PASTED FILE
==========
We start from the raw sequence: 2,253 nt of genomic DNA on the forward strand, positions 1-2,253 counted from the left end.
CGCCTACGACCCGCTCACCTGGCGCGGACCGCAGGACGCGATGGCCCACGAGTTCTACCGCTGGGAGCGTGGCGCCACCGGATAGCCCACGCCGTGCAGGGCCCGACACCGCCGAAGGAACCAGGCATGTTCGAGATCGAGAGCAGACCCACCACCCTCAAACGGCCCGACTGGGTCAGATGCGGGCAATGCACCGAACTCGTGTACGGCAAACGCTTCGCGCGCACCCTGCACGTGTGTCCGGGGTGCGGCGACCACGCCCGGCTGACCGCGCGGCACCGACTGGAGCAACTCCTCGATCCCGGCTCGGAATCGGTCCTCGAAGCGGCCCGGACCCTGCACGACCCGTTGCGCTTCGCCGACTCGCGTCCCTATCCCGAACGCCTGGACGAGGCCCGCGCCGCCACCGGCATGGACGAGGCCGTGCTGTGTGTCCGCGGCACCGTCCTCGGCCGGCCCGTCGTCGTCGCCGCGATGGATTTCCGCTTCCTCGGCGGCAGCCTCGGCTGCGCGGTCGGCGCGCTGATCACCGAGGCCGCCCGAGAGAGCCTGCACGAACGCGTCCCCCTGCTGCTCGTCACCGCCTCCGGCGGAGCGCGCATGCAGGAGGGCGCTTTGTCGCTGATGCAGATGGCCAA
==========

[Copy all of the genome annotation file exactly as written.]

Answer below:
We start from the raw sequence: 2,253 nt of genomic DNA on the forward strand, positions 1-2,253 counted from the left end.
CGCCTACGACCCGCTCACCTGGCGCGGACCGCAGGACGCGATGGCCCACGAGTTCTACCGCTGGGAGCGTGGCGCCACCGGATAGCCCACGCCGTGCAGGGCCCGACACCGCCGAAGGAACCAGGCATGTTCGAGATCGAGAGCAGACCCACCACCCTCAAACGGCCCGACTGGGTCAGATGCGGGCAATGCACCGAACTCGTGTACGGCAAACGCTTCGCGCGCACCCTGCACGTGTGTCCGGGGTGCGGCGACCACGCCCGGCTGACCGCGCGGCACCGACTGGAGCAACTCCTCGATCCCGGCTCGGAATCGGTCCTCGAAGCGGCCCGGACCCTGCACGACCCGTTGCGCTTCGCCGACTCGCGTCCCTATCCCGAACGCCTGGACGAGGCCCGCGCCGCCACCGGCATGGACGAGGCCGTGCTGTGTGTCCGCGGCACCGTCCTCGGCCGGCCCGTCGTCGTCGCCGCGATGGATTTCCGCTTCCTCGGCGGCAGCCTCGGCTGCGCGGTCGGCGCGCTGATCACCGAGGCCGCCCGAGAGAGCCTGCACGAACGCGTCCCCCTGCTGCTCGTCACCGCCTCCGGCGGAGCGCGCATGCAGGAGGGCGCTTTGTCGCTGATGCAGATGGCCAA